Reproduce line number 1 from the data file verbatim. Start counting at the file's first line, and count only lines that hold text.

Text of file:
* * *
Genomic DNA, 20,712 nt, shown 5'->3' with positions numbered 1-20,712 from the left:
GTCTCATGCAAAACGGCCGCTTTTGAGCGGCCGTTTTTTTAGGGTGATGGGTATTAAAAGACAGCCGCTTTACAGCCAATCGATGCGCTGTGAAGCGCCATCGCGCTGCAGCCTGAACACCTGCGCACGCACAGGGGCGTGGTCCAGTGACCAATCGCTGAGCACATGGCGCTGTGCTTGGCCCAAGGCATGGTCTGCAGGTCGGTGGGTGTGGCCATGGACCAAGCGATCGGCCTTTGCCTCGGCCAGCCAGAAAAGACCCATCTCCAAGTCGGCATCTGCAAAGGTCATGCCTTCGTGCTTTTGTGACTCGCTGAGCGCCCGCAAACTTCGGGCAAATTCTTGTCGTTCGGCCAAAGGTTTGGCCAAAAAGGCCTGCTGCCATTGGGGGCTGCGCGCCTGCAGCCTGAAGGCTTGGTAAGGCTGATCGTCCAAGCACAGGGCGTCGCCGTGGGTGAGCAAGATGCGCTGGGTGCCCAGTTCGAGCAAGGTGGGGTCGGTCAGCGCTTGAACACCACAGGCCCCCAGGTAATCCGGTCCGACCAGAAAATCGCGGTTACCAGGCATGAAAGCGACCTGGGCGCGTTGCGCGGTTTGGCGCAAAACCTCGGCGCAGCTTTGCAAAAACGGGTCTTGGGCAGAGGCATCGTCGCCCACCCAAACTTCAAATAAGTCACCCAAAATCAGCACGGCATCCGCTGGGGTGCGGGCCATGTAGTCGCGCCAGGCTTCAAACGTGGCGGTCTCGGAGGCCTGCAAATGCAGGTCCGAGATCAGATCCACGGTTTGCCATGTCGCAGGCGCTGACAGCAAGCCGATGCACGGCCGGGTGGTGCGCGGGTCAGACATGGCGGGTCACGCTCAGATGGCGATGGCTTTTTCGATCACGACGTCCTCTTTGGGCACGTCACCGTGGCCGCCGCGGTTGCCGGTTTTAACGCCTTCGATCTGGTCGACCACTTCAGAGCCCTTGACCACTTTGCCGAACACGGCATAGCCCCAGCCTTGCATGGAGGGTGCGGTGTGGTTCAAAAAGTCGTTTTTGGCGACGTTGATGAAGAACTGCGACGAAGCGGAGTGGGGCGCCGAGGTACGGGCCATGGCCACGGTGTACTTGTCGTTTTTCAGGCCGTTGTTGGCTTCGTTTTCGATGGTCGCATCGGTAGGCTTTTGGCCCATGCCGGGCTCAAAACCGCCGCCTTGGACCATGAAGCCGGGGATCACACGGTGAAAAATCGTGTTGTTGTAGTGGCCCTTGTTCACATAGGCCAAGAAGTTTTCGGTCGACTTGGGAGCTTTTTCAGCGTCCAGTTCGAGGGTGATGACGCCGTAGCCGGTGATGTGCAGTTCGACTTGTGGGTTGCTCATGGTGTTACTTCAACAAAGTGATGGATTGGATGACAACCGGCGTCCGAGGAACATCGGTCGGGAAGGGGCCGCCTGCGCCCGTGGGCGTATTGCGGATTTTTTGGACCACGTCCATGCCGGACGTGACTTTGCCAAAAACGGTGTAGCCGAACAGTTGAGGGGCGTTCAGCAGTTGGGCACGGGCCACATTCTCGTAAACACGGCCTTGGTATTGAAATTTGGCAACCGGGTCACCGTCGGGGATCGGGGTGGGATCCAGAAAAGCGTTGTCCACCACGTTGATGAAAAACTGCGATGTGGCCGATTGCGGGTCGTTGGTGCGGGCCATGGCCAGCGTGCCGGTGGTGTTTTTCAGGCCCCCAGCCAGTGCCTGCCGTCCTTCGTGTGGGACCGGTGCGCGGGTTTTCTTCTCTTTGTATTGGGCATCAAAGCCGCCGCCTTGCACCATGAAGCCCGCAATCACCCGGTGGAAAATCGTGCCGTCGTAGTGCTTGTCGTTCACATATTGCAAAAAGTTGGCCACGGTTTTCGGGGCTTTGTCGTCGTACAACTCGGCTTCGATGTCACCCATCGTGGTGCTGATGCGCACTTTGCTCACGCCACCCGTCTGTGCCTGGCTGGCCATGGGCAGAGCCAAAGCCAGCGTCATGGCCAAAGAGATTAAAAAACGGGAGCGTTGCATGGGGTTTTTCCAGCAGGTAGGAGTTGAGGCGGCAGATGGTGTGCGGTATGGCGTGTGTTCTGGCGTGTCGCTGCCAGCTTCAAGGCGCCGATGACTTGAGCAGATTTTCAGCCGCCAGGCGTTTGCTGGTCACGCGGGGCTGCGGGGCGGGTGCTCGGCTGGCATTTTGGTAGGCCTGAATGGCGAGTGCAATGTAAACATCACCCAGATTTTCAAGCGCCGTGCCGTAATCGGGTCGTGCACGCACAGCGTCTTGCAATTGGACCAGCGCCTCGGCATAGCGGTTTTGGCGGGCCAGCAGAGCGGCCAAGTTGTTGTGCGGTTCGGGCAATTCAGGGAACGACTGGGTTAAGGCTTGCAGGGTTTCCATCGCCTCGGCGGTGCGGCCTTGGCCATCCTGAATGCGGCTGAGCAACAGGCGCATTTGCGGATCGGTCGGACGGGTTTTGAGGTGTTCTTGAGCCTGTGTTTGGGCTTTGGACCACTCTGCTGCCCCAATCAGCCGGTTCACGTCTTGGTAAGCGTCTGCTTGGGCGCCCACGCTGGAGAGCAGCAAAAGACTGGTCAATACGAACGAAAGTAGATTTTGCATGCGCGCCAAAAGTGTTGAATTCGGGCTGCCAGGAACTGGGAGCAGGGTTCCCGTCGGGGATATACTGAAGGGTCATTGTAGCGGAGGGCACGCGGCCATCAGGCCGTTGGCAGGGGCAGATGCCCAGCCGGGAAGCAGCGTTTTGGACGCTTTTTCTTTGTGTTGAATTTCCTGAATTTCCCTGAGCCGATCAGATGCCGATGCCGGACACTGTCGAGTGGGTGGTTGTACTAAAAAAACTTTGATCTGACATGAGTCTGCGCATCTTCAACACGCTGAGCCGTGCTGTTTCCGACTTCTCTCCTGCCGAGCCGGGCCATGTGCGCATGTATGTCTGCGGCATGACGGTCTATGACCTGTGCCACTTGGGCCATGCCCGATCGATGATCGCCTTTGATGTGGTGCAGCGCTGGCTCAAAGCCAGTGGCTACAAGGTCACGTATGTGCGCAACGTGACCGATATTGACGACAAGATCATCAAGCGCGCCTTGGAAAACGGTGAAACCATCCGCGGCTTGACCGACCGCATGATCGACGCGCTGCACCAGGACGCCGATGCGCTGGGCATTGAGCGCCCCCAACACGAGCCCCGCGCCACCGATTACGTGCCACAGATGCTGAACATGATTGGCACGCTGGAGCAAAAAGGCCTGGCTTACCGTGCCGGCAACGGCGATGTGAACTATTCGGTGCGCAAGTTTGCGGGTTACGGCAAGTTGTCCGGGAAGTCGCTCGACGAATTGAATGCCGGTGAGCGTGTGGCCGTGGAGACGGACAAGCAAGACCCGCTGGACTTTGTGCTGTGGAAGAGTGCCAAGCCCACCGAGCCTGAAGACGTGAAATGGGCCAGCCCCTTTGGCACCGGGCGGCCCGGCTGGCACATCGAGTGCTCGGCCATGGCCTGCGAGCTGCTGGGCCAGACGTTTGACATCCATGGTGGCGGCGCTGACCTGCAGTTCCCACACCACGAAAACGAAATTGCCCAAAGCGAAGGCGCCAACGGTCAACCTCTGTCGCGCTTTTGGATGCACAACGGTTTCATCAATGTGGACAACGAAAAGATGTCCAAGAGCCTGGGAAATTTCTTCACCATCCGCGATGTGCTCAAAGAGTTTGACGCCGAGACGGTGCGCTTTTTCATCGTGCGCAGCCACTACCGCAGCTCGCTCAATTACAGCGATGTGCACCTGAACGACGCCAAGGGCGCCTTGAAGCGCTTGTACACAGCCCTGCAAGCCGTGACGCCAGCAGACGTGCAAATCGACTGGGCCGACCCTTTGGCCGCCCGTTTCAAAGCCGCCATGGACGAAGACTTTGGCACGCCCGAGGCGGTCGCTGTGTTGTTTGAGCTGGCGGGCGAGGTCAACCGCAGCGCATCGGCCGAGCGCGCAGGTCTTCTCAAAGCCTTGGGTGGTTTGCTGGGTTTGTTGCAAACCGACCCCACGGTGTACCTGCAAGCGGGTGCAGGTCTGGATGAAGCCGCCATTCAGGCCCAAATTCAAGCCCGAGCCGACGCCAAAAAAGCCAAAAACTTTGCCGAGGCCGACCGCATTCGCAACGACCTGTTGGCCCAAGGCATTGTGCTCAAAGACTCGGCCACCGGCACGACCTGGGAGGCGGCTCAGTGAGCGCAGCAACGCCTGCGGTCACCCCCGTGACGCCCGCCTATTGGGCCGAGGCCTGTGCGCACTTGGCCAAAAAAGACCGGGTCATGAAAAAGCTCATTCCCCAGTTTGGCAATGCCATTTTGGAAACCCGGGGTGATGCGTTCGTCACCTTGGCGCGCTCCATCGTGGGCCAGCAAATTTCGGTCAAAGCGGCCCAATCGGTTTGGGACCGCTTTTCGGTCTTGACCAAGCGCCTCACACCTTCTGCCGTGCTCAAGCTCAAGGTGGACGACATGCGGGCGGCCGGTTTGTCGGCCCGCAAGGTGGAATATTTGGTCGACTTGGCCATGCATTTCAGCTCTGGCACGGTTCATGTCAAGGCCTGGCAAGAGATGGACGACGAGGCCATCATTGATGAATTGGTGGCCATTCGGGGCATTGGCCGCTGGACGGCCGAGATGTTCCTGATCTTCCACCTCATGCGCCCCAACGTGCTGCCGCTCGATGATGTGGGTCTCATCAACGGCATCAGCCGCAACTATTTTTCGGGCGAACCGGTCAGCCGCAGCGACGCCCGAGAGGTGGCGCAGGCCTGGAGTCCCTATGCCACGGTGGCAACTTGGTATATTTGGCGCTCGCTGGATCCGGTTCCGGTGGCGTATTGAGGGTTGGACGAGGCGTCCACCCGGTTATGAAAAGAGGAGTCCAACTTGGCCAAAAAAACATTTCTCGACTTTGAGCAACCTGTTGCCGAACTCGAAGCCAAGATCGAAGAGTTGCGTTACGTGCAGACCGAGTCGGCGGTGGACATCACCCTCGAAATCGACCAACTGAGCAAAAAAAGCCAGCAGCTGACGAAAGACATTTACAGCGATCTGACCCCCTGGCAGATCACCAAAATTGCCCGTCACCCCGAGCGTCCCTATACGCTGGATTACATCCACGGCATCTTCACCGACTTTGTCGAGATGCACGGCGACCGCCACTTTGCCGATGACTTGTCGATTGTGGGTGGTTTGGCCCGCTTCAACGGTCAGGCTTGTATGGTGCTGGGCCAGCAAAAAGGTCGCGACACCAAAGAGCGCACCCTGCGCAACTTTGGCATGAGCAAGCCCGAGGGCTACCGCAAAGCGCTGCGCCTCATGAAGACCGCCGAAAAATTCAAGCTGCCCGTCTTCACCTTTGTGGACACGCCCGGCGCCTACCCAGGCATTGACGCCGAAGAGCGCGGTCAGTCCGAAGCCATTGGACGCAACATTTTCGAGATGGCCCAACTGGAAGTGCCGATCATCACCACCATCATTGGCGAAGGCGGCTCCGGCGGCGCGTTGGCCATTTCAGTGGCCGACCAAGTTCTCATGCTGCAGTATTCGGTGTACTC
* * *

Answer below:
Genomic DNA, 20,712 nt, shown 5'->3' with positions numbered 1-20,712 from the left: